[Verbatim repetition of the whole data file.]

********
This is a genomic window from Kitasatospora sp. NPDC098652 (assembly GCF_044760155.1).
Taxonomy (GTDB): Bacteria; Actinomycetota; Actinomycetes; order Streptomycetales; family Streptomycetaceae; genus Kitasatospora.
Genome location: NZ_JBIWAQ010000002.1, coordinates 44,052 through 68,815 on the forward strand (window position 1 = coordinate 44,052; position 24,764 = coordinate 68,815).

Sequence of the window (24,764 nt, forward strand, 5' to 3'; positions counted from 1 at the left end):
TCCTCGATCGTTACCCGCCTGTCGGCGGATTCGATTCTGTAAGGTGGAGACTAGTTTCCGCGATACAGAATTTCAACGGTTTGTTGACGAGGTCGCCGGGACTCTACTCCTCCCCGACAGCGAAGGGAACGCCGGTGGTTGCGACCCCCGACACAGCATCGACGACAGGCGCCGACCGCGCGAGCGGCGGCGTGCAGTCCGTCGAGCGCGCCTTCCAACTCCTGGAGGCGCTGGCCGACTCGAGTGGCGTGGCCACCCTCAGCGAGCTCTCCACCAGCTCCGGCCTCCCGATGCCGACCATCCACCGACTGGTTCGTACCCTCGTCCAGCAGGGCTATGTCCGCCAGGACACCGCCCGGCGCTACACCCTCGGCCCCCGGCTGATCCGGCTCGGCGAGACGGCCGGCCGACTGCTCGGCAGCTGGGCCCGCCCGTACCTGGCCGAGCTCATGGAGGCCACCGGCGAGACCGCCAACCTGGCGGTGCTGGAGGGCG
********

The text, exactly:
This is a genomic window from Kitasatospora sp. NPDC098652 (assembly GCF_044760155.1).
Taxonomy (GTDB): Bacteria; Actinomycetota; Actinomycetes; order Streptomycetales; family Streptomycetaceae; genus Kitasatospora.
Genome location: NZ_JBIWAQ010000002.1, coordinates 44,052 through 68,815 on the forward strand (window position 1 = coordinate 44,052; position 24,764 = coordinate 68,815).

Sequence of the window (24,764 nt, forward strand, 5' to 3'; positions counted from 1 at the left end):
TCCTCGATCGTTACCCGCCTGTCGGCGGATTCGATTCTGTAAGGTGGAGACTAGTTTCCGCGATACAGAATTTCAACGGTTTGTTGACGAGGTCGCCGGGACTCTACTCCTCCCCGACAGCGAAGGGAACGCCGGTGGTTGCGACCCCCGACACAGCATCGACGACAGGCGCCGACCGCGCGAGCGGCGGCGTGCAGTCCGTCGAGCGCGCCTTCCAACTCCTGGAGGCGCTGGCCGACTCGAGTGGCGTGGCCACCCTCAGCGAGCTCTCCACCAGCTCCGGCCTCCCGATGCCGACCATCCACCGACTGGTTCGTACCCTCGTCCAGCAGGGCTATGTCCGCCAGGACACCGCCCGGCGCTACACCCTCGGCCCCCGGCTGATCCGGCTCGGCGAGACGGCCGGCCGACTGCTCGGCAGCTGGGCCCGCCCGTACCTGGCCGAGCTCATGGAGGCCACCGGCGAGACCGCCAACCTGGCGGTGCTGGAGGGCG